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Telerehabilitation may help alleviate side effects linked to breast cancer

Telerehabilitation may help alleviate side effects linked to breast cancer

Researchers from the University of Granada (UGR) and from hospitals Virgen de las Nieves and San Cecilio (Granada) have proved that telerehabilitation (rehabilitation with the help of the Internet, using the application Skype as a control platform) may help to alleviate the side effects associated with breast cancer and its treatment, like pain, fatigue, strength loss, deterioration of the quality of life, etc.. [More]
SLU expert suggests viewing exercise as daily contribution that offers cumulative health benefits

SLU expert suggests viewing exercise as daily contribution that offers cumulative health benefits

Have you already faltered on your New Year's resolution to exercise regularly in 2017? Joined a gym, but only worked out two days so far? New workout gear still neatly folded with tags attached? Don't give up your admirable ambition just yet. Instead, consider a new attitude to refocus your approach toward your exercise goal. [More]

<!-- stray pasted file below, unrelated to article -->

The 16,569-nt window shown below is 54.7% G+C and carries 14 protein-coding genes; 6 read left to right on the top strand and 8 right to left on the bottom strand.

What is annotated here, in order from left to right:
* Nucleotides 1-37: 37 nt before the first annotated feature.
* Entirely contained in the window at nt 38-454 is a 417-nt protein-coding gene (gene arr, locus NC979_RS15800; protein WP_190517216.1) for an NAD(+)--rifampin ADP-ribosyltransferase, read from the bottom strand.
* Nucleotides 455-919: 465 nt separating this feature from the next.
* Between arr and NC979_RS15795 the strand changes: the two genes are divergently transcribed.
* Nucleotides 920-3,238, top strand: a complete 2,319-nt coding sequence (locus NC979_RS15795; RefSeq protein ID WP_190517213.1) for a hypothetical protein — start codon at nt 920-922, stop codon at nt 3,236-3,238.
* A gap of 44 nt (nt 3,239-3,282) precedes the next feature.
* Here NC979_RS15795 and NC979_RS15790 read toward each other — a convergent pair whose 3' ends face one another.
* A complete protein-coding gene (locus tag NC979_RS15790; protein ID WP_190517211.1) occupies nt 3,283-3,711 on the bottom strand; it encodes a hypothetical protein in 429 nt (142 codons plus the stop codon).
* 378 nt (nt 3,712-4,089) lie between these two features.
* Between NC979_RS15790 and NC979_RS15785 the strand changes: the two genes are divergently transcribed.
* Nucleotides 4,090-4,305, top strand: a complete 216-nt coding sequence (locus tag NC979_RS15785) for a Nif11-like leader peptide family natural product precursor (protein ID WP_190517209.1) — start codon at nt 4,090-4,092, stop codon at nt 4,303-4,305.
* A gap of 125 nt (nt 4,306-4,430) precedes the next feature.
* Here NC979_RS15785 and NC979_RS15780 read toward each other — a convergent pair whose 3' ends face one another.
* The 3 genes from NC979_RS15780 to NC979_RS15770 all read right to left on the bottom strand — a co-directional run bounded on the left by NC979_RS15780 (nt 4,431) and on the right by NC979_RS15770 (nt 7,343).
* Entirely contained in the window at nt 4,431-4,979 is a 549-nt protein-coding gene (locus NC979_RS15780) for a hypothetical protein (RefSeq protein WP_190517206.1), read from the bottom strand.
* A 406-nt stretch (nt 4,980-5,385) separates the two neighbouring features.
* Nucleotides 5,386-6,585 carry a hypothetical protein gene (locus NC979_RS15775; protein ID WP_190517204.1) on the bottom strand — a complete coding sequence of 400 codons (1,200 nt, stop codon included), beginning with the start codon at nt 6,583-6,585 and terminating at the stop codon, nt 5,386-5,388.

Yoga during active treatment can provide QOL benefits for pediatric cancer patients and parents

Yoga during active treatment can provide QOL benefits for pediatric cancer patients and parents

A yoga program for children with cancer can be carried out even during cancer treatment, and has quality of life (QOL) benefits for the children as well as their parents, suggests a study in Rehabilitation Oncology, official journal of the Oncology Section of the American Physical Therapy Association. [More]
Early stimulation can boost brain development of babies

Early stimulation can boost brain development of babies

Many new parents still think that babies should develop at their own pace, and that they shouldn't be challenged to do things that they're not yet ready for. [More]
Study reports volume and cost of in-home care for children with special medical conditions

Study reports volume and cost of in-home care for children with special medical conditions

U.S. families provide nearly $36 billion annually in uncompensated medical care at home to children who have special health care needs, such as muscular dystrophy and cystic fibrosis, according to a large national study. [More]
Study tracks parents' unpaid time assisting children with special health care needs

Study tracks parents' unpaid time assisting children with special health care needs

About half of U.S. children with special health care needs -- 5.6 million children -- receive medical care from uncompensated family members worth billions of dollars, finds a large national study led by Boston Children's Hospital and the University of Southern California (USC). [More]